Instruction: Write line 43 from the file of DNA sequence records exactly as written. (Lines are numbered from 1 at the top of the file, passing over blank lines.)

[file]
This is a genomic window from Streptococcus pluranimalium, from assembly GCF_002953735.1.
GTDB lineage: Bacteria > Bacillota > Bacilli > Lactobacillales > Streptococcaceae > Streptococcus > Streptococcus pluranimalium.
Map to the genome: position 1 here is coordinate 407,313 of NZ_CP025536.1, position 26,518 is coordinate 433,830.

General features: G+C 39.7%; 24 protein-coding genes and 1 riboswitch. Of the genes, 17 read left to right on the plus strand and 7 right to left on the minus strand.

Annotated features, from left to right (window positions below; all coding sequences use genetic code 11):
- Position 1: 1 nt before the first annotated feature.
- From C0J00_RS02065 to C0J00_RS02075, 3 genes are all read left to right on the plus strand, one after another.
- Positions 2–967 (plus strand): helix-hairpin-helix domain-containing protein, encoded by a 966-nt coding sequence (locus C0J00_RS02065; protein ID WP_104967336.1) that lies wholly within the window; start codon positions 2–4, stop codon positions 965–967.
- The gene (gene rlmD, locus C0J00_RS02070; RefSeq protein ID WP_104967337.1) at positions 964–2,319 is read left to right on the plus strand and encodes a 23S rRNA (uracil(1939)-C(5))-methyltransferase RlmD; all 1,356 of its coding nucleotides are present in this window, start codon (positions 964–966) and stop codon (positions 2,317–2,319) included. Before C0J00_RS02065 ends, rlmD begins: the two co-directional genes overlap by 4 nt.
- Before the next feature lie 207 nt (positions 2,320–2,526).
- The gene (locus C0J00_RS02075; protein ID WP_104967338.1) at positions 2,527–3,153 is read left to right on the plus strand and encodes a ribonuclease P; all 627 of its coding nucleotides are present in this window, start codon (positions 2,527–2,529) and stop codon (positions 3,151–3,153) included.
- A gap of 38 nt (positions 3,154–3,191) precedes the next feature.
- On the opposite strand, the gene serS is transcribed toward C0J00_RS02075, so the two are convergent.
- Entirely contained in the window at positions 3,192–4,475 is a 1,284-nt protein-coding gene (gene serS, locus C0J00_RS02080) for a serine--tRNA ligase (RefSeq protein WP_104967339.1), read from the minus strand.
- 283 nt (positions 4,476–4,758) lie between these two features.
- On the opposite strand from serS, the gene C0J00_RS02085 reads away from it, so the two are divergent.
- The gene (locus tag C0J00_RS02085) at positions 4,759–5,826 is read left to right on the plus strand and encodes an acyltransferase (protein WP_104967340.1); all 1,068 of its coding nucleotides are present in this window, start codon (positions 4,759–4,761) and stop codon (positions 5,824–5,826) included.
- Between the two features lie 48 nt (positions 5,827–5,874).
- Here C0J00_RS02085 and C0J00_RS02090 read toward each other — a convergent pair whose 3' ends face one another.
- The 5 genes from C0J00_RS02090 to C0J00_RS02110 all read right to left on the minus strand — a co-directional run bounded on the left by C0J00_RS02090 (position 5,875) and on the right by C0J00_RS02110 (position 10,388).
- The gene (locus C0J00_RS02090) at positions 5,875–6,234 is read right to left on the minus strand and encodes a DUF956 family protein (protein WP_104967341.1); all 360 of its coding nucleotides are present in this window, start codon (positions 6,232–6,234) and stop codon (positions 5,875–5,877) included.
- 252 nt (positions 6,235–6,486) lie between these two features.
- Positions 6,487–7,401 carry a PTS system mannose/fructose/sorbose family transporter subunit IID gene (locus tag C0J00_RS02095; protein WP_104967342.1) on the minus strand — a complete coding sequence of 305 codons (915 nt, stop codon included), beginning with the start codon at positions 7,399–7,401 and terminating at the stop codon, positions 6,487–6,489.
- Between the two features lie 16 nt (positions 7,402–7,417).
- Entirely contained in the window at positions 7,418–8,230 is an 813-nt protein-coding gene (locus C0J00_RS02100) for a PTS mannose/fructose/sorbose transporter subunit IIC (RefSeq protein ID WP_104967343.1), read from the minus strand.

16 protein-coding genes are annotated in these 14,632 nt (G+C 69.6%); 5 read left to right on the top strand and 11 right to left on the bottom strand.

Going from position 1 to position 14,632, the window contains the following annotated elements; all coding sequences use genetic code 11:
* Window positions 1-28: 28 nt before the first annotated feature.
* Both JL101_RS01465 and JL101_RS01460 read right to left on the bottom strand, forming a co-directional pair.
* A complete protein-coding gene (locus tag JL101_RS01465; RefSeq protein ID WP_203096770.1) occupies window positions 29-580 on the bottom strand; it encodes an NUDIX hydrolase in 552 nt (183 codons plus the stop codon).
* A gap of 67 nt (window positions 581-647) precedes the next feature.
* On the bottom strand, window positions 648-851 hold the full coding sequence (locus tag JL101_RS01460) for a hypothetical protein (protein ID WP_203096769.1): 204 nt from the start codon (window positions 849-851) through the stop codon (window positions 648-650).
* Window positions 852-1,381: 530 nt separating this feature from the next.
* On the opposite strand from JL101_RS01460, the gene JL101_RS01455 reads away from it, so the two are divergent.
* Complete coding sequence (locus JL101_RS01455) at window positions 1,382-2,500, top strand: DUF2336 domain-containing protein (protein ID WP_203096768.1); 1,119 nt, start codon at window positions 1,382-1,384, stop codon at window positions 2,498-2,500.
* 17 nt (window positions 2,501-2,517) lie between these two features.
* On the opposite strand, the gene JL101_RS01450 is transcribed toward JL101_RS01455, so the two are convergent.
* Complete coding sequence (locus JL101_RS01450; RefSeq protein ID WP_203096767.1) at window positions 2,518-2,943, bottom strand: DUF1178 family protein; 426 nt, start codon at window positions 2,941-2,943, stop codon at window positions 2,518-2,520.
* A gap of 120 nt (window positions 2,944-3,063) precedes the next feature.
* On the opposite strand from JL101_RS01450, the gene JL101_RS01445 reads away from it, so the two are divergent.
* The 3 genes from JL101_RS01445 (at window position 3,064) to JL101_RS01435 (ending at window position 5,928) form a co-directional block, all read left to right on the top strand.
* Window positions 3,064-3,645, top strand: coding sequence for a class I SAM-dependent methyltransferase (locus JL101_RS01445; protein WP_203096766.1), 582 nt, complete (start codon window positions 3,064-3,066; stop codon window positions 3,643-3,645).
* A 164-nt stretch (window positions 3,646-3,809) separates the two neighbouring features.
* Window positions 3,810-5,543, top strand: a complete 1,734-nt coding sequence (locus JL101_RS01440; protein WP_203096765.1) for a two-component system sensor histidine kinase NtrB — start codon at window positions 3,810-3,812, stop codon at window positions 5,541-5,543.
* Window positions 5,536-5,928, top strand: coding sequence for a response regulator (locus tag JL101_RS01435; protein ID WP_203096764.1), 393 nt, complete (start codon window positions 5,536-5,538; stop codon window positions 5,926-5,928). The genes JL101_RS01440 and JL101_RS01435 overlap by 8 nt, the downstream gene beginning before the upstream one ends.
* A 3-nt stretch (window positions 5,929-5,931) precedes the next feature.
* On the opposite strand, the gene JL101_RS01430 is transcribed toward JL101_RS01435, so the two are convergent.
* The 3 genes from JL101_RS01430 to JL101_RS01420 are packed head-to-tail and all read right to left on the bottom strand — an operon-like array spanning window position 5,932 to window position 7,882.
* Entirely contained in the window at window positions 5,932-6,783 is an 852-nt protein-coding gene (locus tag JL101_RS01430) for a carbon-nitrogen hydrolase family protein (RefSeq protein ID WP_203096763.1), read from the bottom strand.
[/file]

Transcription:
* A 164-nt stretch (window positions 3,646-3,809) separates the two neighbouring features.